The European Court of Justice ordered on Wednesday (17 September) that Hamas be removed from the EU blacklist of terrorist organizations giving member states three months to submit evidence to review the ruling. The court stated that the original listing of Hamas, the group governing the Palestinian territory of Gaza, could not be legally justified as it was mostly based on reports from the media and internet. In contrast, the Luxembourg-based court said that yesterday’s decision did “not imply any substantive assessment of the question of the classification of Hamas as a terrorist group”. The court nevertheless added that it was keeping the effects of the measures in place to guarantee that eventual future freezing of funds would be effective. The decision follows the earlier adoption of a resolution in favour of the recognition of the state of Palestine by the European Parliament.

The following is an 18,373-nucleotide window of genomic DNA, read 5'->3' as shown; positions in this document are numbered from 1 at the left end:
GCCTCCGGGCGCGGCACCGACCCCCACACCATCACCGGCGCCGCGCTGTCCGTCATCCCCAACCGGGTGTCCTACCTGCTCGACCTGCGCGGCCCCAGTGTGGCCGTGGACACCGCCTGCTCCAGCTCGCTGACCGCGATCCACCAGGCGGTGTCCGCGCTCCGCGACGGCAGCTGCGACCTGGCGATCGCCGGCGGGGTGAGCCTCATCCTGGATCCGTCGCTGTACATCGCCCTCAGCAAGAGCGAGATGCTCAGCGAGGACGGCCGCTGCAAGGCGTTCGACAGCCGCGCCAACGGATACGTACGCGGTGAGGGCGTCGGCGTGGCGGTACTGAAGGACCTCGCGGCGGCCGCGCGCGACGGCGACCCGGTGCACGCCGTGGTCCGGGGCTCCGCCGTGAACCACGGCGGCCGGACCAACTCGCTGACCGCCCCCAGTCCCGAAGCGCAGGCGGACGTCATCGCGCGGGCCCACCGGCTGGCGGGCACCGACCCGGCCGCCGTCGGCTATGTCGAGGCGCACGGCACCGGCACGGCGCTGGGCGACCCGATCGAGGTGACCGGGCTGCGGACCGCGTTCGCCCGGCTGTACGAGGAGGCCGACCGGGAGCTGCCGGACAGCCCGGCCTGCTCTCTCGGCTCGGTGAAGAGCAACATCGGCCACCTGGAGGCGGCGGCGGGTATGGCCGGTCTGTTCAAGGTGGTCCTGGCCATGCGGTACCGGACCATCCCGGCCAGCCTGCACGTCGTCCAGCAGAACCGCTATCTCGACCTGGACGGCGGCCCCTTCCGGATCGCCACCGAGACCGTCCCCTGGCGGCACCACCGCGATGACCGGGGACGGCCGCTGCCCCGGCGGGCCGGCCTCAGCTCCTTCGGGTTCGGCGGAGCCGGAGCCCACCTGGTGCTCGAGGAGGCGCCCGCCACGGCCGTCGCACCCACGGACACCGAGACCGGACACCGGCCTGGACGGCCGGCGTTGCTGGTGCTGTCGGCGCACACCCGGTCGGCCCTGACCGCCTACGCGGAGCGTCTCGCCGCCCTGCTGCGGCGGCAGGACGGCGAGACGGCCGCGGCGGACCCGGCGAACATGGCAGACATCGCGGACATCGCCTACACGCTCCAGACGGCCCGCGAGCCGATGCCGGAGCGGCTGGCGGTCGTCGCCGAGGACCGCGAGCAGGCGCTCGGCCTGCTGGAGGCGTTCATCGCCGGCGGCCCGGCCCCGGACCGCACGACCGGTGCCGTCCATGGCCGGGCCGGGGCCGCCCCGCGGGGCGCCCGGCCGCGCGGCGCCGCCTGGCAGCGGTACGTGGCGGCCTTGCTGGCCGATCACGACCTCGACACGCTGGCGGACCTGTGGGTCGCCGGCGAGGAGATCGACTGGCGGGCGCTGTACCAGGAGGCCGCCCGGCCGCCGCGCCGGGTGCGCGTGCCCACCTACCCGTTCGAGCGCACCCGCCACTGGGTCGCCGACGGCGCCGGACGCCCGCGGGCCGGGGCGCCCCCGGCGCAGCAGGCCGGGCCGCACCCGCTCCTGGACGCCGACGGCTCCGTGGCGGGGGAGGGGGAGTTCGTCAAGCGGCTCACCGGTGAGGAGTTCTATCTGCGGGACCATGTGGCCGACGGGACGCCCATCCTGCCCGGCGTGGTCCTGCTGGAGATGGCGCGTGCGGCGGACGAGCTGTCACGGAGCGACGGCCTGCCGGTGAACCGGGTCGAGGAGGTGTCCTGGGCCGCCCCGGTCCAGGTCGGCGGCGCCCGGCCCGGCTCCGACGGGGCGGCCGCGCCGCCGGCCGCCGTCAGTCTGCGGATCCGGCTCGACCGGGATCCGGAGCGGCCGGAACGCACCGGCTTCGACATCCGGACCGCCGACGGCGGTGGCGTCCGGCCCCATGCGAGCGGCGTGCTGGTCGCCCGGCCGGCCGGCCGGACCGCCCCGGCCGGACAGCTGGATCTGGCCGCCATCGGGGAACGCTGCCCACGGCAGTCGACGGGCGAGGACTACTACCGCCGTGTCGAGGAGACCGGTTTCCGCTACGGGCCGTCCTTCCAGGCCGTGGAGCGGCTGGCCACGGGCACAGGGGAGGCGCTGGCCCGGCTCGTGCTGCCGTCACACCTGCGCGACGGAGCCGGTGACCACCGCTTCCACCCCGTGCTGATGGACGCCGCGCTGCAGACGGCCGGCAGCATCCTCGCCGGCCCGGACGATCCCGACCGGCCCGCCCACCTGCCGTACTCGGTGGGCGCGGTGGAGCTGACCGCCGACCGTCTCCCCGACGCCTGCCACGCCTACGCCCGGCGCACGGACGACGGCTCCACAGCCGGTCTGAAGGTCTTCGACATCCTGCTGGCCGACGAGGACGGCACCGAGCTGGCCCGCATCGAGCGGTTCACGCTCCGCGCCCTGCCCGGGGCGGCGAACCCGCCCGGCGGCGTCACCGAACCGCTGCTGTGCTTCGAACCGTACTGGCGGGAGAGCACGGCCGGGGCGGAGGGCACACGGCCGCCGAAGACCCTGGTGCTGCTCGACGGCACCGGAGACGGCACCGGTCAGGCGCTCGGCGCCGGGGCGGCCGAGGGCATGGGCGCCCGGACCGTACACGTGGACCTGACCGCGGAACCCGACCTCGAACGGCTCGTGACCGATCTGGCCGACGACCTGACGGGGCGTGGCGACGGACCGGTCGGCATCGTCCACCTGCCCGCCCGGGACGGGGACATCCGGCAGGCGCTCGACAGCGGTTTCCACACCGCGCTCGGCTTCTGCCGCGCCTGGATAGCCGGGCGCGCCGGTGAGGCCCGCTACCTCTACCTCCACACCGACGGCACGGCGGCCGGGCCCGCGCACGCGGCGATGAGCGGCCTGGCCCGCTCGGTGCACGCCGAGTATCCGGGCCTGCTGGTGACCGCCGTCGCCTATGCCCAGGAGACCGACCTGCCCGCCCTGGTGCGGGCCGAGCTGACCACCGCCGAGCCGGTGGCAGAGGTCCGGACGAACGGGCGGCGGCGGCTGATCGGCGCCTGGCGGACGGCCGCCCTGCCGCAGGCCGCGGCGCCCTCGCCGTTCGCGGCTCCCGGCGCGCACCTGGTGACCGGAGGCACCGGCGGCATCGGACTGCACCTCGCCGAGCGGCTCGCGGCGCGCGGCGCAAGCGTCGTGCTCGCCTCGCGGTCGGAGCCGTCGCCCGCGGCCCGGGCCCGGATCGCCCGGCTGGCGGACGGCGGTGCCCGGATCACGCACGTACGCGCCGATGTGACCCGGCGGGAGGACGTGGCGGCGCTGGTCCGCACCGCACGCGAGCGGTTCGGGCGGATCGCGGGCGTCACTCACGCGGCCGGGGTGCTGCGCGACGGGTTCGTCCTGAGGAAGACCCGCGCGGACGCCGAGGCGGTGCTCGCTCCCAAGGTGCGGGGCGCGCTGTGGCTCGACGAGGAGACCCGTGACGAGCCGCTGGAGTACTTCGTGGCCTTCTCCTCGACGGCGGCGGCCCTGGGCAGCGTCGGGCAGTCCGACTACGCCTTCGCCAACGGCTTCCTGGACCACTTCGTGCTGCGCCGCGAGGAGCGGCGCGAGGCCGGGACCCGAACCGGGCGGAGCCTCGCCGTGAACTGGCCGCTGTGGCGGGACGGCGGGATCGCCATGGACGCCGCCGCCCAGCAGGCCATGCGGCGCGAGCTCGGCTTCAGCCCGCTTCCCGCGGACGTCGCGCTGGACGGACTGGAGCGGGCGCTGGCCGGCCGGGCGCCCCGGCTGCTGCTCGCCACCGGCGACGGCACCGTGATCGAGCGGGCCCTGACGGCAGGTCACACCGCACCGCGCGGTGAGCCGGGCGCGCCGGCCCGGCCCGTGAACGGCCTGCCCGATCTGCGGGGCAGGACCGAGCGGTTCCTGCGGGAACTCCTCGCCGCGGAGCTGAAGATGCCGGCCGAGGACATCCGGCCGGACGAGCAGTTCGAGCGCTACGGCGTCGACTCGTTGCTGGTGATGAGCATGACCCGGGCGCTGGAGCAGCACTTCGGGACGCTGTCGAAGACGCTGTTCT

Hamas, a Palestinian Islamic organization with an associated military wing, was added to the EU’s list of terrorist groups in 2003 following lobbying by Israel and the United States. Hamas’ charter proclaims the commitment of the organization to destroy the State of Israel and the Jewish people. The organization is banned in Jordan and listed as terrorist in the United States, Australia, Canada, Israel, and Japan. The United Kingdom has proscribed the military wing but has not labelled the entire organization as terrorist. In contrast, Hamas is not considered a terrorist organization in most Arab countries, China, Russia, Russia, Turkey, and Iran. However, the court’s decision to remove Hamas from the blacklist did not surprise as the EU’s top court decided to remove also the Sri Lankan terror group, the Tamil Tigers, from the blacklist. The court used the same grounds in both cases “a lack of legal evidence to brand them terror organizations”.